Questions and Answers: Volume 20

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Podcast Transcript

The month of July is named after Julius Caesar. In 44 BC, after his assassination, the Roman Senate renamed the month of Quintilis after him in honor of the month he was born.

The fact that he was appointed dictator for life probably had something to do with it. 

All the emperors that came later never changed it, so instead of Quintilis, we have July. 

So stay tuned for the Quintilis episode of questions and answers on this episode of Everything Everywhere Daily.

Let’s jump right in. The first question comes from Nafeesah Scott, who asks, Hi Gary! I must just say thank you for such a great informative, and concise podcast about everything everywhere! I loved your recent episode on air conditioning. It got me thinking: what do you think are the top 3 contributors to the advancement of today’s world are?

That is a very difficult question. To use your example, air conditioners have indeed been very important to the creation of the modern world for all the reasons I mentioned in the episode. 

However, air conditioners are dependent on electricity—no electricity, no air conditioning. The same holds true for something like the internet. The internet, as important as it is, is predicated on computers, which is predicated on electricity. 

So, if I were to pick three things, electricity and electrification would have to be on that list. 

The next thing would probably have to be the development of the heat engine. I’m using “heat engine” as a catch-all for both the steam engine and the internal combustion engine, which, while different, have a similar lineage. This would cover most transportation and industrialization, as well as creating electricity.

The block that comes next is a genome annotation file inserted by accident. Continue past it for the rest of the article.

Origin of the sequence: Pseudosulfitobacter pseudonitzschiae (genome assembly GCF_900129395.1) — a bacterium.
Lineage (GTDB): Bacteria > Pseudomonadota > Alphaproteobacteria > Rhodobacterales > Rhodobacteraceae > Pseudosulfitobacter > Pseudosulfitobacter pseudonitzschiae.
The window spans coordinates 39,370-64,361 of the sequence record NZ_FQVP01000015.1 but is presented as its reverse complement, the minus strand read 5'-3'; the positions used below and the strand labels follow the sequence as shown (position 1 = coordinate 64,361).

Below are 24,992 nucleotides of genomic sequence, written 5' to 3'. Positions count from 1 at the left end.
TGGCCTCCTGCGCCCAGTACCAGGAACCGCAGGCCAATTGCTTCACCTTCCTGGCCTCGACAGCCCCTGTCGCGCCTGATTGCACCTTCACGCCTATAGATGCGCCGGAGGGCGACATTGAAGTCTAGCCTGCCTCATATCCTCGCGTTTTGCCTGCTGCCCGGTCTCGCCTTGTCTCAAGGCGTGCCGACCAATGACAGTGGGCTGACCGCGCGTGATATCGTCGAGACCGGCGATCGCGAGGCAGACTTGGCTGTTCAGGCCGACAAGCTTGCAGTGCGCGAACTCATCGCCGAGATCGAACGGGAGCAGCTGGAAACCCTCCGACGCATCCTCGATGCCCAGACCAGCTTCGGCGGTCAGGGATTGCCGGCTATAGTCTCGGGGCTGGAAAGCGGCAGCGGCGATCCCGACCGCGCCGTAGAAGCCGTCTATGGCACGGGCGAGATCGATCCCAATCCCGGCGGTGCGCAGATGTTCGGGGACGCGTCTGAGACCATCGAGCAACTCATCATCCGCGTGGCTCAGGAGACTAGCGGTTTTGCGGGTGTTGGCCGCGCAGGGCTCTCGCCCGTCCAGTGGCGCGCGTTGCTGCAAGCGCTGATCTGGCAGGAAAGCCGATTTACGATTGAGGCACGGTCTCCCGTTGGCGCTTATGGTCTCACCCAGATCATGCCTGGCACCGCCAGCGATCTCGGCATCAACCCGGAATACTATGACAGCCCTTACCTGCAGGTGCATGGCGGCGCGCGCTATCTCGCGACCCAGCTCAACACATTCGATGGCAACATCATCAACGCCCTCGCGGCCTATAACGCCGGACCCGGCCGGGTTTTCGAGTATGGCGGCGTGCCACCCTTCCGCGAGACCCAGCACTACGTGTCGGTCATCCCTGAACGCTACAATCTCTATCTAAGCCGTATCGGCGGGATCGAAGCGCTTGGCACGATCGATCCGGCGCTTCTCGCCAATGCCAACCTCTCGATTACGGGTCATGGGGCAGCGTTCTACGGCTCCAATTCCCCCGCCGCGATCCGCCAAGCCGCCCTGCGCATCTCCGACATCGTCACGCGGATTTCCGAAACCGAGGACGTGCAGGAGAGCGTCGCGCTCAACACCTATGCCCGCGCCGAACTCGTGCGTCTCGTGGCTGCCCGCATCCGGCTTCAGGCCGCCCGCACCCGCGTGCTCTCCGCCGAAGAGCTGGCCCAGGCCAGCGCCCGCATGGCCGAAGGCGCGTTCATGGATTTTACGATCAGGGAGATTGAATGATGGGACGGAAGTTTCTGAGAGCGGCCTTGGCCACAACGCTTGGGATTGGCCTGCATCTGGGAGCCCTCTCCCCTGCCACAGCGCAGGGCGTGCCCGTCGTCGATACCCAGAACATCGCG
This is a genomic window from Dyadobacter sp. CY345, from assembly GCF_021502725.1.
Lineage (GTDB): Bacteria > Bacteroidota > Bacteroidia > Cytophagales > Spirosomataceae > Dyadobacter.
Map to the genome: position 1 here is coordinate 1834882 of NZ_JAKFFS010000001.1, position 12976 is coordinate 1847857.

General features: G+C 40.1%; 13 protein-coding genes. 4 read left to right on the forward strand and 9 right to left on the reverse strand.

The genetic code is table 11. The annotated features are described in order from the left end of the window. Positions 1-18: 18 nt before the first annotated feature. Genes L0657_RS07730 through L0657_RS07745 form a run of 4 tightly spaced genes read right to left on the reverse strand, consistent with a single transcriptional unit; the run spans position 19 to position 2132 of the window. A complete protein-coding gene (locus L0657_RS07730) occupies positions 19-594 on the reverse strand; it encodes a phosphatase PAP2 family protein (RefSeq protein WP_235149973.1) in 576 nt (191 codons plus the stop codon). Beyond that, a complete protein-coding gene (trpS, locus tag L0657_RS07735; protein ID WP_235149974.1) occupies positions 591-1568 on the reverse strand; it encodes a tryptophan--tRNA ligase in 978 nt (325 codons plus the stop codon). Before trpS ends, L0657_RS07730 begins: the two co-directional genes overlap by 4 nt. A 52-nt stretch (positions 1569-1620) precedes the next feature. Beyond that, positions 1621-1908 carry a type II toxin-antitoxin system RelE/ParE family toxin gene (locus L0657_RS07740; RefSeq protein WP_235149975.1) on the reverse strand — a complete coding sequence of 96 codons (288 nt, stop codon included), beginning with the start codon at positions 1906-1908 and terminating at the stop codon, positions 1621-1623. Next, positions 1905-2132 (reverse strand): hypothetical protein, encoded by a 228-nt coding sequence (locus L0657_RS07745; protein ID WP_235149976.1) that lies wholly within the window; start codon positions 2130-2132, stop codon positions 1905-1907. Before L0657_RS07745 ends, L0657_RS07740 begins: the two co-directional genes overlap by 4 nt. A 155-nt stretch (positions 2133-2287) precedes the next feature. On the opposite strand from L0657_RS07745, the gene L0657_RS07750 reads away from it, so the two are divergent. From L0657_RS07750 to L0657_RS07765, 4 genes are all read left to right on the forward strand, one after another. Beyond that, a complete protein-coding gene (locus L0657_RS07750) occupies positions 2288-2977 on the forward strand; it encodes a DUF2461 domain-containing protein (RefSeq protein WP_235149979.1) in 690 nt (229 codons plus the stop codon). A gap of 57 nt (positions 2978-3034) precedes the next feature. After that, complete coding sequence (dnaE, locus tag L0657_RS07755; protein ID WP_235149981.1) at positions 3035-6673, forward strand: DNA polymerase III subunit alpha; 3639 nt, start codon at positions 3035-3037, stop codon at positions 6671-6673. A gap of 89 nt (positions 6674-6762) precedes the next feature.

Finally, and I have covered this on several episodes, I’d have to include the development of germ theory. The discovery that microscopic organisms were responsible for most infectious diseases was the one thing that led to a dramatic drop in deaths and an increase in life expectancy. 

If you were to start civilization over from scratch, you could avoid centuries of human misery by just knowing the basics of these three things. 

Jesus Chan asks, Gary, hello again from South Texas. In several of the last episodes, you have mentioned that some things have been discovered simultaneously by different people in different places. To what do you attribute the independent development of similar ideas across isolated human societies such as agriculture, pyramids, calendars, weapons, etc? Is it Aliens, Collective Unconscious, Genetic Memory, or something else?

Jesus, I think the answer is actually really simple. I’ll answer the question by posing another question: why do dolphins and whales look like fish?

The answer is that similar problems will result in similar solutions. In the case of a dolphin and a fish, the problem of swimming in the water results in similar body types because that’s what works. 

The same is true for innovations. There are many ideas which were discovered indepenetnly in different places, at different times. A pyramid is nothing more than a shape. It is a cone with flat sides. Children playing in sand or mud could easily come up with the shape. 

If you were playing as a kid, you probably reinvented the lever just by playing around with sticks. 

Many times, the discoveries occurred centuries or even millennia apart from each other. Looking back, the difference between 7000 and 8000 years ago might not seem like much…..but it was 1000 years.